The scenery is quite remarkable in its own way if you only plan on admiring it once. It’s far from London and the air feels far too clean for my liking but the mountains and lakes weren’t altogether unappealing to the eye. Just dull. Once you’ve seen one mountain you’ve seen them all. It doesn’t take much imagination to imagine them green, rocky or snow-capped. Not particularly useful to remember them beyond using them as geographical reference points. What kind of tedious idiot would want to walk up them as a hobby let alone take endless photographs?
“Why d’you even want t’go there? Godforsaken place.” The cabbie mumbled the last words and it wasn’t the first time I’d heard the term ‘godforsaken’ in conjunction with my current destination. Others terms like ‘ghost town’ and ‘haunted’ had been prevalent too. Complete hogwash, of course but it amused the simple minded locals. “Silent Hill ‘tisnt a tourist destination.” It was the aging taxi drivers fifth attempt at making conversation. The absence of family photos and a wedding ring suggested a lonely man, probably gotten as far as being engaged a few decades ago but no further. Gambling problem, horses. He’s barely washed or groomed, he has no reason to bother.
“I’m looking for someone.”
“Who? Dead wife?”
“No one you know.”
“Well shouldn’t take you long, t’place is a ghost town, not a soul lives there.”
“Good.” I want to cut the conversation dead, I’m not interested. None of it helps and he knows little more than gossip about the town. He is of no use to me.
It’s been thirty-one hours and thirty-eight minutes since he was taken. A text and accompanying photo from John’s mobile was sent to me seven hours and thirty-eight minutes ago to mark twenty-four hours since he was snatched after a bogus home visit. John, bound at the wrists, ankles and mouth laying on his side one a bare concrete floor. No obvious blood or injuries but even thinking about the picture made my heart rate pick up unnecessarily. There was little I could deduce from the photograph alone other than his eyes were open and looking straight into the camera. He was defiant. Alive. Alive is what mattered.
I’d memorised the text after the first read through.
We’ve gone on an impromptu holiday!
Come join us in Silent Hill!
It’ll be everything you’ve ever imagined and worse!
Love, Jim and John!
Silent Hill. An old tourist town until forty years ago when a series of occurrences took place causing the town to be evacuated. Something to do with unstable ground and sinkholes. I’d questioned Mycroft who of course would have easy access to the ‘real’ reason the town has been left to decompose but he was belligerently obtuse and not worth the single calorie of energy it took to text. If it had been something truly harmful Mycroft would have stepped in by now. He couldn’t have his little brother growing an extra limb as useful as it might be, it would upset mummy.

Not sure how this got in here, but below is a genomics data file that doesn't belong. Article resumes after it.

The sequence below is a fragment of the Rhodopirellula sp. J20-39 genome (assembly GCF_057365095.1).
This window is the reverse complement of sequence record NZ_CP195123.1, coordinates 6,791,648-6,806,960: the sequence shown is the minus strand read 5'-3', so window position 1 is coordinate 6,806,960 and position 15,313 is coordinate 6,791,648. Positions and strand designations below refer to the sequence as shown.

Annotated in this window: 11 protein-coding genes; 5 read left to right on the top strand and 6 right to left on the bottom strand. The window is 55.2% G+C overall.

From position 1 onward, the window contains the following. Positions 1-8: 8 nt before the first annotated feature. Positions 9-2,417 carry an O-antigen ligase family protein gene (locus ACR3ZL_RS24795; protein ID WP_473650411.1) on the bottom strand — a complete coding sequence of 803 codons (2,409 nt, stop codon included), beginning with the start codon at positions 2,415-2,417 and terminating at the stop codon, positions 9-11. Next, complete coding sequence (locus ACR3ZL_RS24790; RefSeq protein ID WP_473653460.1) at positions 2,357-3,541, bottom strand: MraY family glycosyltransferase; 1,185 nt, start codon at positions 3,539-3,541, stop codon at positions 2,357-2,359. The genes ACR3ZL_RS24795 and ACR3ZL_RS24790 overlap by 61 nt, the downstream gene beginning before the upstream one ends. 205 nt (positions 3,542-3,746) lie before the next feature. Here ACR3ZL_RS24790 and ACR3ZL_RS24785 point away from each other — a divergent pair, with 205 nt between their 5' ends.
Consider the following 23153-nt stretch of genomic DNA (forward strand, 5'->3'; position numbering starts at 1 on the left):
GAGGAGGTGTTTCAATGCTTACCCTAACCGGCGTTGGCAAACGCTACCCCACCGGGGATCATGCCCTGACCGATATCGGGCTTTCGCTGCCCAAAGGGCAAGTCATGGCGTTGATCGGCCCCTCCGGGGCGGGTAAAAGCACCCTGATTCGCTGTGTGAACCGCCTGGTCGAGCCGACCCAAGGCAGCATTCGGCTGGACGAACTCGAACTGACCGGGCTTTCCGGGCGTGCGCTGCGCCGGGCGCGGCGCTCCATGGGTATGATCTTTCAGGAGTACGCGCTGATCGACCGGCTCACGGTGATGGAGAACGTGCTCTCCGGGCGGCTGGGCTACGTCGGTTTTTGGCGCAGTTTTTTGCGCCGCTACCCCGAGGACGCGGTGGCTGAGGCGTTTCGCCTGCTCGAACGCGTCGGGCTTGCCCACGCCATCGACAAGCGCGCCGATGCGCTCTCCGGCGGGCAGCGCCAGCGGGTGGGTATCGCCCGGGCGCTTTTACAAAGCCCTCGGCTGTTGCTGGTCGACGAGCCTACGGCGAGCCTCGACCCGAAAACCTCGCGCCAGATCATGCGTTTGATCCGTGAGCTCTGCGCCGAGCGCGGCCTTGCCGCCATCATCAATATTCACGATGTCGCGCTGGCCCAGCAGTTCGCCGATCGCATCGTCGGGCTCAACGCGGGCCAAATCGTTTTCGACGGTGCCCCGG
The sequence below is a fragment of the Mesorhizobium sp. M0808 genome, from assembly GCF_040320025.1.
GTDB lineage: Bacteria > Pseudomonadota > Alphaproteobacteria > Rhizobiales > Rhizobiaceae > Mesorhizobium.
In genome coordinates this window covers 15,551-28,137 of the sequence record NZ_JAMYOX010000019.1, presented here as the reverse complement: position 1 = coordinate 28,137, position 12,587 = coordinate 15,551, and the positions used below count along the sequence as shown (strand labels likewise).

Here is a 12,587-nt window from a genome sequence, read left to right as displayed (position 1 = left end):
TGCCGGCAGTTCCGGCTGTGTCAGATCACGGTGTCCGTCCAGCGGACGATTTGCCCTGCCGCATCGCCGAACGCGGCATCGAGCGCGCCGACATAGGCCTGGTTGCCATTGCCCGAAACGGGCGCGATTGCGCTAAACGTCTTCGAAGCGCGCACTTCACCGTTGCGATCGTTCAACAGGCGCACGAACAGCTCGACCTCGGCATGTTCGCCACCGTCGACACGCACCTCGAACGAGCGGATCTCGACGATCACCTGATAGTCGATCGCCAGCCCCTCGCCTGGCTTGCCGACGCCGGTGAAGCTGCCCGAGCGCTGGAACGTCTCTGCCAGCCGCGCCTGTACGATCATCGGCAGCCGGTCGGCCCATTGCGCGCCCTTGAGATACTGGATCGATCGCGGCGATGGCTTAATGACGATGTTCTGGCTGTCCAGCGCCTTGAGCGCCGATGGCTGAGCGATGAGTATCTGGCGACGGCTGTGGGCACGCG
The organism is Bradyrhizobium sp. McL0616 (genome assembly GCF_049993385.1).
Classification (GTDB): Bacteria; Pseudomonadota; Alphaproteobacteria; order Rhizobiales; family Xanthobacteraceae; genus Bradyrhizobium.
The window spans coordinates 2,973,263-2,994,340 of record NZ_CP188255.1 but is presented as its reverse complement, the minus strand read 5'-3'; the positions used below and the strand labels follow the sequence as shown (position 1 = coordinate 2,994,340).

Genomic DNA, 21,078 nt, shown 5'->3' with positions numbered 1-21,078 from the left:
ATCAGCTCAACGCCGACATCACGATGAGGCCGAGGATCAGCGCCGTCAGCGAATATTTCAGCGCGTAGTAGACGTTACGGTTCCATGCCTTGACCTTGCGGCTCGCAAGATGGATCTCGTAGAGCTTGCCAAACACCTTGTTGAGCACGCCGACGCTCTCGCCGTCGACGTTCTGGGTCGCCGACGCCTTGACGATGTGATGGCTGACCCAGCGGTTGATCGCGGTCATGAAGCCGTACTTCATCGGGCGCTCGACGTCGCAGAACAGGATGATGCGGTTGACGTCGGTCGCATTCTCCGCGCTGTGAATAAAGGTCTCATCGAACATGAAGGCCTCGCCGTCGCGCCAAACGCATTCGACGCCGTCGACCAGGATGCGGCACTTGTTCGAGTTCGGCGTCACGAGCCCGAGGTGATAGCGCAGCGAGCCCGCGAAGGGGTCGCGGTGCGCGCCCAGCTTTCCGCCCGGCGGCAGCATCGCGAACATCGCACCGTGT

It’s getting darker, much too dark for the evening this time of year and the weather is closing in. There hadn’t been fog before but now it’s surrounding the car.
“Right friend, this is, uh, as far as I go, I’m afraid.”
“But we’re not there yet!” Useless, absolutely useless!
“Look, there’s the sign ‘Welcome t’Silent Hill’” he pointed, “but the fog, it never leaves, I can’t drive through it. That and the sink’oles.”
“Use your lights man, a day has already passed! It’s not like you’ve got anyone waiting for you at home!” This imbecile is ruled by ridiculous hocus pocus while John is certainly in need of aid! Why else would I be here if it wasn’t important, surely he could figure that much out? John Watson was worth twenty of him.
“Sorry, listen, I’ll give you ‘alf off if you get out ‘ere and walk t’rest of the way, ok?” His voice was shaking as well as his stubby hands. Even being in close proximity to the town was tearing his nerves to shreds. Pathetic really, how fear can rule people.
“Fine.” I thrust some notes into his palm and got out. He tore away before I’d barely had time to close the door leaving me standing in the middle of the road. If John was here he could kill him for me, maybe with his bare hands. That thought made me glad. “Coward.” There was little time to waste cursing at the incompetent fool so I tightened my scarf against the chill in the air and head into the town. I had to find John as quickly as possible. There had been no deadline, no threat, no deal to be done. Just an instruction to come. Moriarty was hiding in this town and he had John. Again.
It wouldn’t be long before further instruction arrived. Moriarty had gotten me here; he’ll want to control my movements the best he can and have me walk through his little traps. Having a whole deserted town to play with actually sounds like fun. Like a ghost house but infinitely less dreary and predictable. Oh what a clever mind could do with a town at their disposal and a rat to run through the maze! Unfortunately for me, I’m the rat. Fortunately for John, I’m the rat.
The rat will have to be smarter than the scientist.
The fog was getting thicker still, blocking out some of the late evening sunlight but I can feel myself descending step by step into the town. It was built by the mountainside and the faint breeze blowing off Toluca Lake. This would be much more fun if the image of John didn’t keep flickering at the front of my mind. There was nothing else to be learnt from the photograph, it wasn’t useful anymore but still I kept thinking about unhelpful things. Was John scared? Would he try to escape? Was he depending on me to find him? Would Moriarty hurt him? Did he trust me enough to find him? These were unproductive thoughts and I half wished I’d brought my skull along so I had someone with which to converse. I’d left in such a hurry when the text arrived I’d not packed a bag, just grabbed my coat, my mobile and a box of nicotine patches for emergency thinking.
Step, step, step, step.
My footsteps had begun to echo. Buildings, mostly grey. I’d reached the town, the high street, not residential like a usual town layout. A florist. A twee cafe. A gift shop. I tested the door belonging to an old pharmacy; the lock appeared to be broken. All the shops were boarded up and decaying, their signs weathered and peeling, they’d long lost their colour and vibrancy. The fog had lifted a little, revealing more shops and wide empty roads, much wider than the usual old towns in England.